Two thousand years of church history has made the Christian faith more than ready to answer the complex questions of our advancing society. Most of our churches focus squarely on the devotional and primary aspects of the gospel message and forsake the church’s voice in the global and secular scheme of things. But the church has something to say about the broader society and matters like environmentalism, biomedical ethics, technology, and an array of topics and issues that have often been viewed as being irrelevant to our holy purposes.

In the same vein, sometimes we’re just not prepared. The Christian faith bears a very real rational aspect. It is a theological system as well as an ethical and philosophical system of belief that offers a full-spectrum perspective on the human experience. These kinds of intellectual discussions and forums must also be hosted by our churches because they too belong to the Church and have strongly existed in it since its spread throughout the Roman Empire. The church should always have a voice about current topics. We must appreciate our earliest heritage because there would simply be no church today without the rational prowess of the earliest defenders. We can only overlook intellectualism in our armory of spiritual weapons.

It is here that we discover the leading front of the battle between light and darkness. The way we think affects generations. After all, God loves these men and women, too, and needs the Albert Einsteins and Steve Jobs of the world. They are the Apostle Pauls and C.S. Lewises who could do more for the kingdom than we all combined! We fear these deeper subjects because we feel that they’re irrelevant or unnecessary in the saving of souls but we err. For goodness sake, we oppose anyone who would stand in the pulpit and preach theology! No, every person won’t need deep exposition to open their eyes to God but many do, especially today, and often those who could draw scores to God with their own salvation.

So just because these subjects are deeply rational and perhaps new to us doesn’t mean that we should avoid them. Think on it: Do we just let the intellectual masses of youth streaming out of our universities go headlong into hell? No! God needs their minds, their youth, and their fervor. Each of us can only benefit from a philosophy or apologetics text. Not only would we be made better Christians by it, but God sends us—guess where?—back into the marketplace; this time you’re a sharper tool (no pun intended!) The question is not if we can communicate Christ to the world but how willing might we be to do everything in our power to do so.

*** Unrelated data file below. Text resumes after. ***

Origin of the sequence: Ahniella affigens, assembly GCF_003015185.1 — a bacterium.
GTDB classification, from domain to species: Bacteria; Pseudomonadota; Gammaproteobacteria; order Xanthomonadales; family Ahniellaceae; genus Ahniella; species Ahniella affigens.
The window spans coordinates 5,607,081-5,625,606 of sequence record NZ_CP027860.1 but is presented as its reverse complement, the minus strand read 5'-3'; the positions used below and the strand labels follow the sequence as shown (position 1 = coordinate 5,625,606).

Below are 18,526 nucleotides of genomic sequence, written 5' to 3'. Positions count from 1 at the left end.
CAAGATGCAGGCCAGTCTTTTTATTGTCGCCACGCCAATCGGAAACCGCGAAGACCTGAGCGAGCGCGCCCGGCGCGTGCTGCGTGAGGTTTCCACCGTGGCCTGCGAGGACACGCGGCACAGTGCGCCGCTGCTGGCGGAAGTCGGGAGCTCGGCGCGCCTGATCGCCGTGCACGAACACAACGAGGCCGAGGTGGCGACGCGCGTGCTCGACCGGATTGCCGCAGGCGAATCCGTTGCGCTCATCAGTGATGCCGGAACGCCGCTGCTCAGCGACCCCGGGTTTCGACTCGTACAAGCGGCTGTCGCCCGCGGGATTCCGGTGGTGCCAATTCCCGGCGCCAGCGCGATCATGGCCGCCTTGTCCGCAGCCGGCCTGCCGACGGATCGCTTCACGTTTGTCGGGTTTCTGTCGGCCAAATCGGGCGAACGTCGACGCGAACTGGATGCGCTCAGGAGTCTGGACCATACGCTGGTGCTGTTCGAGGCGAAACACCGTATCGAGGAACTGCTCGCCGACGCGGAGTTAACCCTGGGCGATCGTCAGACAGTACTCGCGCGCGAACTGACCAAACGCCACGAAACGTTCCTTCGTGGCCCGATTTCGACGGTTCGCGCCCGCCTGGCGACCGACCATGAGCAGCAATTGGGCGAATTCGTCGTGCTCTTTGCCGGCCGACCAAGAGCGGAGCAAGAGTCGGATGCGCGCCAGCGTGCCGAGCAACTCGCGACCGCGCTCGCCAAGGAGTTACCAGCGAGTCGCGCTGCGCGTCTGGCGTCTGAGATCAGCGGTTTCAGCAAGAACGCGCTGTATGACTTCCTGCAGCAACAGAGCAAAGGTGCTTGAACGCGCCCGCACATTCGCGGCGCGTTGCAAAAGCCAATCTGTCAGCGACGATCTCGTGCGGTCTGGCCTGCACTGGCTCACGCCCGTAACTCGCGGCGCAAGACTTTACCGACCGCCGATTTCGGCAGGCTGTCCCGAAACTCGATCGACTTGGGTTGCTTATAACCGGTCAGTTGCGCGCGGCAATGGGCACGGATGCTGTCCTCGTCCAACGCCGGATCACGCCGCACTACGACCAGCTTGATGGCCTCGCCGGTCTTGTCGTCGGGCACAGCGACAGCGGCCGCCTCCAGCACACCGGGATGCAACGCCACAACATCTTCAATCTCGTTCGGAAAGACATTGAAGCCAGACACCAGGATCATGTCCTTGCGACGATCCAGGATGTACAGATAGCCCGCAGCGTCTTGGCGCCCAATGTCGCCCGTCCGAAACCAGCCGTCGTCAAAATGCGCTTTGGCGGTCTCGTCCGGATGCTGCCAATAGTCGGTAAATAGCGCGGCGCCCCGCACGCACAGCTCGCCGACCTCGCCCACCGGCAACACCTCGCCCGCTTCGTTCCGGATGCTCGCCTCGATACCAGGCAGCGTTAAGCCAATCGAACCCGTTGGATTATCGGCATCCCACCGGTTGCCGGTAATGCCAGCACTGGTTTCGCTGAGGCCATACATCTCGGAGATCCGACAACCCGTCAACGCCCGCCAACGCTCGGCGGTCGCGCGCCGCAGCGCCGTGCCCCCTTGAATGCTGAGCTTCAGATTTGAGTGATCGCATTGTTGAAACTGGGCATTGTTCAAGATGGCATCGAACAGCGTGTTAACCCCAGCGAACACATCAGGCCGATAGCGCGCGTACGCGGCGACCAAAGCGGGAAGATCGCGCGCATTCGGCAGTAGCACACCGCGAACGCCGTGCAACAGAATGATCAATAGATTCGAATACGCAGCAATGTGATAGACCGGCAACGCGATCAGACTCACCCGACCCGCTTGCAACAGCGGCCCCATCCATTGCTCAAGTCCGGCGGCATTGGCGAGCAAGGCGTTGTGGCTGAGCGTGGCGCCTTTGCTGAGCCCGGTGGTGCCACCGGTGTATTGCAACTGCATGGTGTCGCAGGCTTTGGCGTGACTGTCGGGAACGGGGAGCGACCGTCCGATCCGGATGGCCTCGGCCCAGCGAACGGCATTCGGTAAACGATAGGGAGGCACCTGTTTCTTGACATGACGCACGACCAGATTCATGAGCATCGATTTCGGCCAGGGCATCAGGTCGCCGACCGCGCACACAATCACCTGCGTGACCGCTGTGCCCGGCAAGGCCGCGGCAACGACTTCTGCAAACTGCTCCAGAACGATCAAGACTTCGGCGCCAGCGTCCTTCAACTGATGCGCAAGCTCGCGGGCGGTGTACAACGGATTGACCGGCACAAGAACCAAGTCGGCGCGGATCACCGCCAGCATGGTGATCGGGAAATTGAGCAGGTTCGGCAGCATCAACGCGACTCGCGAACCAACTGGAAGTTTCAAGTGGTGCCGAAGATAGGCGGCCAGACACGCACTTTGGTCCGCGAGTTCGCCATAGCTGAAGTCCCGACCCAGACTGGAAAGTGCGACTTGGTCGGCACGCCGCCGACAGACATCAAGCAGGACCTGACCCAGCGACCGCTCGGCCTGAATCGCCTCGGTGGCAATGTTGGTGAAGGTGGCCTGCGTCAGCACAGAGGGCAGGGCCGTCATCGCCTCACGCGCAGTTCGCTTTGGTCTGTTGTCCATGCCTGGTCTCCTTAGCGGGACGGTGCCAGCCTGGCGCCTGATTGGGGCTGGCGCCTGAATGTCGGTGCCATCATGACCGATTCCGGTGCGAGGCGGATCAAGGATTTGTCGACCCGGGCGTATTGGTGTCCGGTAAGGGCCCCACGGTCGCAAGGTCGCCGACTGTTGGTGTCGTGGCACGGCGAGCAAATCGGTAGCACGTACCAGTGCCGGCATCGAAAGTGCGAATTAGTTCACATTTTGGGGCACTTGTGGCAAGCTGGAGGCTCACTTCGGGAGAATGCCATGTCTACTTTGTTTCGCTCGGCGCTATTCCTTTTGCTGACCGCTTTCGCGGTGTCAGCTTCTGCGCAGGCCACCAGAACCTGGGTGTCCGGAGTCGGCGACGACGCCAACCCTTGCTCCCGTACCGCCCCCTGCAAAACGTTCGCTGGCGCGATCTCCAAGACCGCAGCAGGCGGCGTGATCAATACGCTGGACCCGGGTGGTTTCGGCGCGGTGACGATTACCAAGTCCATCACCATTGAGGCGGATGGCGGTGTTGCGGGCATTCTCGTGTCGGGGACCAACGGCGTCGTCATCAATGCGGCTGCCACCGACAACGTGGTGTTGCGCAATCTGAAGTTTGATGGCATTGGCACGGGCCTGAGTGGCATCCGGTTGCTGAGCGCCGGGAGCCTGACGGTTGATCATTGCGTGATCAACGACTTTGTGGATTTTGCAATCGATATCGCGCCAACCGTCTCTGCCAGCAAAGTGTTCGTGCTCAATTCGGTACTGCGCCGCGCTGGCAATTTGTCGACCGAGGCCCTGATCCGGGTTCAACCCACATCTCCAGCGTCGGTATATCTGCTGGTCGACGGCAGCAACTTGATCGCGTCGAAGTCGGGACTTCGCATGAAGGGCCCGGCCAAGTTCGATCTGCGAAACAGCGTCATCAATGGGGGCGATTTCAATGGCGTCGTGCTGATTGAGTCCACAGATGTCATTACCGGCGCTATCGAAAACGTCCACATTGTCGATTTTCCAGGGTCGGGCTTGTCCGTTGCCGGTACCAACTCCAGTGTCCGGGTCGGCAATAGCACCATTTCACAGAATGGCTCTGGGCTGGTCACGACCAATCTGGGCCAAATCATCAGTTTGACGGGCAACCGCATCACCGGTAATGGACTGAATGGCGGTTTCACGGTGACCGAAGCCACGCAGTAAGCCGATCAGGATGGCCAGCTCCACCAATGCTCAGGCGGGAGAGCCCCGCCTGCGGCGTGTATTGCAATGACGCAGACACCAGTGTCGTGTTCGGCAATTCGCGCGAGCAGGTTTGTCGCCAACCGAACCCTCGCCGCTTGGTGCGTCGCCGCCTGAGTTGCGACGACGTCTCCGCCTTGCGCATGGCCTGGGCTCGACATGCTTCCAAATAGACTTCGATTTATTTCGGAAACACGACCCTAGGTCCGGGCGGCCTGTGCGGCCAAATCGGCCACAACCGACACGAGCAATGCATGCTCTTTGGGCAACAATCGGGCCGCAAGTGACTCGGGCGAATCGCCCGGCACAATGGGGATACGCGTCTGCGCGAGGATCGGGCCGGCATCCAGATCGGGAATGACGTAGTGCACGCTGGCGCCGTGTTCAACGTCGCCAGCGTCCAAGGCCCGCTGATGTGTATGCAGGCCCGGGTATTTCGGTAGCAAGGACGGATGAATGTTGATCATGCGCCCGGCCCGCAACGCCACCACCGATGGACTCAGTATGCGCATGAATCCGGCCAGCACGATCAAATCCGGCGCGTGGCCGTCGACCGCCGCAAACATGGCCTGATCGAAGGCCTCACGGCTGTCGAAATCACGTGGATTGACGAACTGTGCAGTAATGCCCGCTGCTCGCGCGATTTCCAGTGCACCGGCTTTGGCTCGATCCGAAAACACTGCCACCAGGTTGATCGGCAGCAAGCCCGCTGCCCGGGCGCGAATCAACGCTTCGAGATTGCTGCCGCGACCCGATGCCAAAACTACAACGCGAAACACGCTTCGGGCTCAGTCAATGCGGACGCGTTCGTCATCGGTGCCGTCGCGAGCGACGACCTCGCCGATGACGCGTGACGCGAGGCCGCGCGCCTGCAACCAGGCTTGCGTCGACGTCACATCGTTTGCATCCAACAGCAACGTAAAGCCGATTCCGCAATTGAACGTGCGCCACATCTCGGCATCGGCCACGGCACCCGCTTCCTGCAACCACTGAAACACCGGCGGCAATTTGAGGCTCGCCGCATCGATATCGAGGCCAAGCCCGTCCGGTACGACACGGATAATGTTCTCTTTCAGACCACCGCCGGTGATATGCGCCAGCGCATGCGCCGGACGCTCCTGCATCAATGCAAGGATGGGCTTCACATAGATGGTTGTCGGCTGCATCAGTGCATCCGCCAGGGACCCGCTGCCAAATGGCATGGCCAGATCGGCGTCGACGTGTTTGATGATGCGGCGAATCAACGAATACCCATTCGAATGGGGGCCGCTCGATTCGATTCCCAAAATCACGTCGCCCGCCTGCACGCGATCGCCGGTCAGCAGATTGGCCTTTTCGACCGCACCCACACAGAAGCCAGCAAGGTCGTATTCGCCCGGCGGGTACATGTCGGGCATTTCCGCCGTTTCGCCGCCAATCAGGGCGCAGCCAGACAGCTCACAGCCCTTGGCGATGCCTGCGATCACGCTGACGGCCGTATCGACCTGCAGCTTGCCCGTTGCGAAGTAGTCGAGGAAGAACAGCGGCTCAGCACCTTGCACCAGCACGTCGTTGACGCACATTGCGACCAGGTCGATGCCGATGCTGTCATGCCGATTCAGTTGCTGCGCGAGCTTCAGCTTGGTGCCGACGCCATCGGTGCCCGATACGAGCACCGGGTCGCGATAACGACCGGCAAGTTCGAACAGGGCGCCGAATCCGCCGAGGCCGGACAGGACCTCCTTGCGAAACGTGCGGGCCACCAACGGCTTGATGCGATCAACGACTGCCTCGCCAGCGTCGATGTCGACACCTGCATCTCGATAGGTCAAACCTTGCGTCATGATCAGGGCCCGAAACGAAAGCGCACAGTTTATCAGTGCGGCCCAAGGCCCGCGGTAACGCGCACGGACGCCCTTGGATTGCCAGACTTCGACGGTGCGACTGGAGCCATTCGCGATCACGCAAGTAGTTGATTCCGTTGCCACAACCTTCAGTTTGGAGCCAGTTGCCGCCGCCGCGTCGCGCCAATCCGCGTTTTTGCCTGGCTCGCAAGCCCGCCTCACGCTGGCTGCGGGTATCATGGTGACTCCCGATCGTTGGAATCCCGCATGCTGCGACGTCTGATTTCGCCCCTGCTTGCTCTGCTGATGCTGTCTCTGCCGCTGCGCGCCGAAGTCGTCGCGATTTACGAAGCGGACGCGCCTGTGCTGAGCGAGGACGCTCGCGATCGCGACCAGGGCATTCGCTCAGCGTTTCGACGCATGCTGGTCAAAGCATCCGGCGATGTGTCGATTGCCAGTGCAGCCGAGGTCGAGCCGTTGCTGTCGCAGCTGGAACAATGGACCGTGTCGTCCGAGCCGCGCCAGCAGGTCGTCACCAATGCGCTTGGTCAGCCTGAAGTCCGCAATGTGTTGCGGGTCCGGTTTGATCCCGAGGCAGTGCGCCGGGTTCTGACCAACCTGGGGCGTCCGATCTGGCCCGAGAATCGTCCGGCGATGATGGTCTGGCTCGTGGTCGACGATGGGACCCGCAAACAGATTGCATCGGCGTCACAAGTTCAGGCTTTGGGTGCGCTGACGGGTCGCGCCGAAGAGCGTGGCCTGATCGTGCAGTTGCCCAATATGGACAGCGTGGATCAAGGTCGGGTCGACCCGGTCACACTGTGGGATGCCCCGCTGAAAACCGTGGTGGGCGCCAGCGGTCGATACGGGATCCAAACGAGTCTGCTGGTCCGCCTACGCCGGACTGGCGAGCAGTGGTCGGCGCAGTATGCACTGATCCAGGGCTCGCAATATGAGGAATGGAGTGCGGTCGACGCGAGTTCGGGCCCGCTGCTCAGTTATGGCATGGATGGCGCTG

Party Time!

“Awake thou that sleepest, and arise from the dead, and Christ shall give thee light” (Eph. 5:14, KJV). When God awakens that baby from death, we should be the ready life support staff of spiritual physicians equipped with every tool in our power to make the work of the Spirit complete. The Spirit has done the hard work. He has breathed new life; now we work on the vitals.

With that said, evangelism is necessary and discipleship is not optional (Matt. 28:19). In fact, discipleship occurs on both ends of the evangelism process. Our manner should be direct, simple, enabling, and thoughtful. And when that one finally says Yes! to Jesus, with genuine conviction, we can truly call in the party because that child will live to never die again. Isn’t that great? We have awoken, once and for all, to life everlasting. Let us examine ourselves, for we are each God’s ambassadors (2 Cor. 5:20).

Source: Bonhoeffer, Dietrich. The Cost of Discipleship. New York: The MacMillan Company, 1968.

Also on this subject: How We Engage the Lost

5 thoughts on “Reflections on Evangelism

  1. You have raised some very good points which I totally agree with. Faith is not just about entering a gate into Christianity. Many people enter this gate but are not effectively discipled. This is an area that my church recognizes and is focusing on addressing.

    Programs like Alpha do a lot to witness and evagelise but without a discipling process, we end up with lukewarm Christians, or people with shallow faith.

    The great commission is not just about winning souls – it is about producing true disciples. Therefore, like you say, clever tactics and gimmicks won’t do. True, honest and sincere sharing reinforced through a life of faith is the best witness to God’s good news.

    Thank you for this passionate article!

    • Stephen, “shallow faith” and not fully converted people is frightening to me. I cringe to think that I could ever disservice one this way. We must make every effort…take every care to grow people in Christ the way we nurture our children physically, emotionally, educationally, and so on. Thanks for taking time with this long essay!